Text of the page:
Dial4Light: Turning Street Lights On Via Mobile Phone
Article by Steph, filed under Conceptual & Futuristic in the Technology category.

(image via: Julie_Berlin)

There are certain things that most of us take for granted – like well-lit streets. But leaving street lights blazing at all hours of the night, even in towns that don’t see much foot traffic, doesn’t always make ecological and financial sense. A handful of German towns are trying a rather unconventional solution – a program called Dial4Light, which requires users to activate lights with their mobile phones.

The small town of Morgenröthe-Rautenkranz first decided to turn off the lights altogether as a cost cutting measure, but residents weren’t too happy about having no choice but to stumble down pitch black streets. Enter the wonders of modern technology. With the Dial4Light program, pedestrians can activate the streetlights with a simple phone call.

(image via: Dial4Light)

Streetlights in each participating town are grouped into zones, each of which have an assigned six-digit code. To turn on the lights in that zone for a short duration (usually 15 minutes), users simply dial the Dial4Light number and enter the code.

“The technology is unique, easy to use, and you do not really need to install new equipment,” creator Dieter Grote, an advertising exec, told the BBC.

“The principle is that you use street lighting the same way you use your lights at home. That you switch on the light in the hallway when you get home, and switch it off when you get to the living room.”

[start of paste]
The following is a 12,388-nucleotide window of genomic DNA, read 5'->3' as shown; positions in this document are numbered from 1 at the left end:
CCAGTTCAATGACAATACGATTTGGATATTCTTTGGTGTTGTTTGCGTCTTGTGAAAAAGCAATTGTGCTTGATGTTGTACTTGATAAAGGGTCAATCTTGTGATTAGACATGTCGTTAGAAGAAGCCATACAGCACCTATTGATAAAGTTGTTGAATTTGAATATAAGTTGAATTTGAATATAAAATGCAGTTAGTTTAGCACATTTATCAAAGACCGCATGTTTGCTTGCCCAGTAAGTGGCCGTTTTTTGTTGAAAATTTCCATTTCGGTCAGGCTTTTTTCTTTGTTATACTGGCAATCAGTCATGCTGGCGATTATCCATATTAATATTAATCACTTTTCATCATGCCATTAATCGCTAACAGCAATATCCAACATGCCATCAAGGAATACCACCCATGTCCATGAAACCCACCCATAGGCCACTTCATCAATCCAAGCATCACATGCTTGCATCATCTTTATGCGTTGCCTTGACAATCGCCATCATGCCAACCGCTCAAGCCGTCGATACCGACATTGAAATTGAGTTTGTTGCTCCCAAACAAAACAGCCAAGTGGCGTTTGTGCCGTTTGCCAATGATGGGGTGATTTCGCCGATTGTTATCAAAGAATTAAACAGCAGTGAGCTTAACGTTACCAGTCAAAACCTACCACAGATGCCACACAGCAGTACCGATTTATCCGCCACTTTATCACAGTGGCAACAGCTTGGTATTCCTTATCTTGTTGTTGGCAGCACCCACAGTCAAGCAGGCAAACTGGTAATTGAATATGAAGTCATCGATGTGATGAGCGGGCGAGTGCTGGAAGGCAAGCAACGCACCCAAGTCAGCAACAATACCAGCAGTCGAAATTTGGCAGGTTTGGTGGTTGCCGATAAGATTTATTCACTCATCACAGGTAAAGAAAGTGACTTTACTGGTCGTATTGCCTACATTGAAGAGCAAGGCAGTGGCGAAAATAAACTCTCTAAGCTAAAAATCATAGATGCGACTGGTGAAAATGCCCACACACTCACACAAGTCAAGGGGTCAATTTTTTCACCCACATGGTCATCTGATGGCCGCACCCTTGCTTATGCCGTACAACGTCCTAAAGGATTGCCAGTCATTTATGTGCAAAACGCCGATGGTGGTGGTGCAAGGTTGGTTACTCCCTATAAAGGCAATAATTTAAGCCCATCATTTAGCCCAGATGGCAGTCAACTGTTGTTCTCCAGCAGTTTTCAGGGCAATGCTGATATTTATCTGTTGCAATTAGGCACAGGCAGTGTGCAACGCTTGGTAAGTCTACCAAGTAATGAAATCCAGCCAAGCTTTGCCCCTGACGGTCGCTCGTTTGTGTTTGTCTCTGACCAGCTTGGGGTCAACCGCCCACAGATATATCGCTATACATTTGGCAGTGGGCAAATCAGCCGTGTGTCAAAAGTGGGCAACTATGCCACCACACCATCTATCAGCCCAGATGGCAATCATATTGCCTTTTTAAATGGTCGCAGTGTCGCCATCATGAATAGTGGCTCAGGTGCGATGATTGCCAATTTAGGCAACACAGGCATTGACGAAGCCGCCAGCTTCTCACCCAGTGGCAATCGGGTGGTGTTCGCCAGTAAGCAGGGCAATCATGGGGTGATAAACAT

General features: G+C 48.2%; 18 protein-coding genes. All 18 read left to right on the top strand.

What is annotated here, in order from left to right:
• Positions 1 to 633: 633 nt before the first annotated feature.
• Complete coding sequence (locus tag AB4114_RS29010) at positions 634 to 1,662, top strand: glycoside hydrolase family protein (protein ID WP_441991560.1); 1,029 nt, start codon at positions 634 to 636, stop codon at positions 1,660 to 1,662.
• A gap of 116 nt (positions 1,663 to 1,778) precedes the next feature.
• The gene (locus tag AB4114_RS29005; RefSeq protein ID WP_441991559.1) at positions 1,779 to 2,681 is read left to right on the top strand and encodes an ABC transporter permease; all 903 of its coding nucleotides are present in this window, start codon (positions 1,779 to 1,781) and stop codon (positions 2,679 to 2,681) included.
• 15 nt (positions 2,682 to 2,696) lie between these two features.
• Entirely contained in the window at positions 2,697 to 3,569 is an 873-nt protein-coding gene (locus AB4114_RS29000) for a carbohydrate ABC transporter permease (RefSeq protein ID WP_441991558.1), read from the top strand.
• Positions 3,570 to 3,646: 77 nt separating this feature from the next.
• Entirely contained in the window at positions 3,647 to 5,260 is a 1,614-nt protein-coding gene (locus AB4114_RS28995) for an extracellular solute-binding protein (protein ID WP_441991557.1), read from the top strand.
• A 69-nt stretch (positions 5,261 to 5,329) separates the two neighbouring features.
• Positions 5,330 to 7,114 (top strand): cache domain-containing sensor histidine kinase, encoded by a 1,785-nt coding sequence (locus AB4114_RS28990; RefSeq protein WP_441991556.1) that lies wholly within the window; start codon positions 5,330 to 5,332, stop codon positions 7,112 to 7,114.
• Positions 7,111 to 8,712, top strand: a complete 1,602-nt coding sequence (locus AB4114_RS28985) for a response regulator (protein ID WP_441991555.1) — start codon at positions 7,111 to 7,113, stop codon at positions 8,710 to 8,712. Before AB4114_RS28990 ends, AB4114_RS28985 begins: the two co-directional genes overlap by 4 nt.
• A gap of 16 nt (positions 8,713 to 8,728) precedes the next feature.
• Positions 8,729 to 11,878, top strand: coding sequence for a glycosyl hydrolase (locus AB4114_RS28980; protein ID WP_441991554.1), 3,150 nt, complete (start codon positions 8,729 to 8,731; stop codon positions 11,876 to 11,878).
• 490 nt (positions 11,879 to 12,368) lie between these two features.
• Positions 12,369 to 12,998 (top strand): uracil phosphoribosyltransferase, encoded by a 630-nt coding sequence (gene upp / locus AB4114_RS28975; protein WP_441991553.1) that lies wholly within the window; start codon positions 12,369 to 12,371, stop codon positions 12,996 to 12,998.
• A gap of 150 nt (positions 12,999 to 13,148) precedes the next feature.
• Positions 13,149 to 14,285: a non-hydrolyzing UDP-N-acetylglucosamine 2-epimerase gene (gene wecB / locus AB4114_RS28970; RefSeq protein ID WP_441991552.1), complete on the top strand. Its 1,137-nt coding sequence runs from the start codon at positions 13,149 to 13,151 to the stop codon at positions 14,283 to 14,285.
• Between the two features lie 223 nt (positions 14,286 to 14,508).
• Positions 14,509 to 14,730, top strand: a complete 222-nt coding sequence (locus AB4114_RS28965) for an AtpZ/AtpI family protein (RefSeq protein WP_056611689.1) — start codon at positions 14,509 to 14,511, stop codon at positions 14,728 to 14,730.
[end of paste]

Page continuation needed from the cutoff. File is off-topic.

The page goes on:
(image via: The Star)

In most of the towns where the program has been implemented, users will pay no more than the cost of the phone call to illuminate their route. However, some towns have begun to charge for the energy used by the lights. Users of the program must also either know the codes for each zone ahead of time, or find the numbers posted on each streetlight within a given zone – a task made difficult by the absence of light. And without a cell phone, pedestrians are left in the dark.

Though the program has its drawbacks, and wouldn’t be suited for urban areas with lots of foot traffic, it certainly saves both energy and money. The rural town of Morgenröthe-Rautenkran, population 900, reportedly saves about $5300 per year. The slightly larger community of Dörentrup expects to save $14,000 annually.

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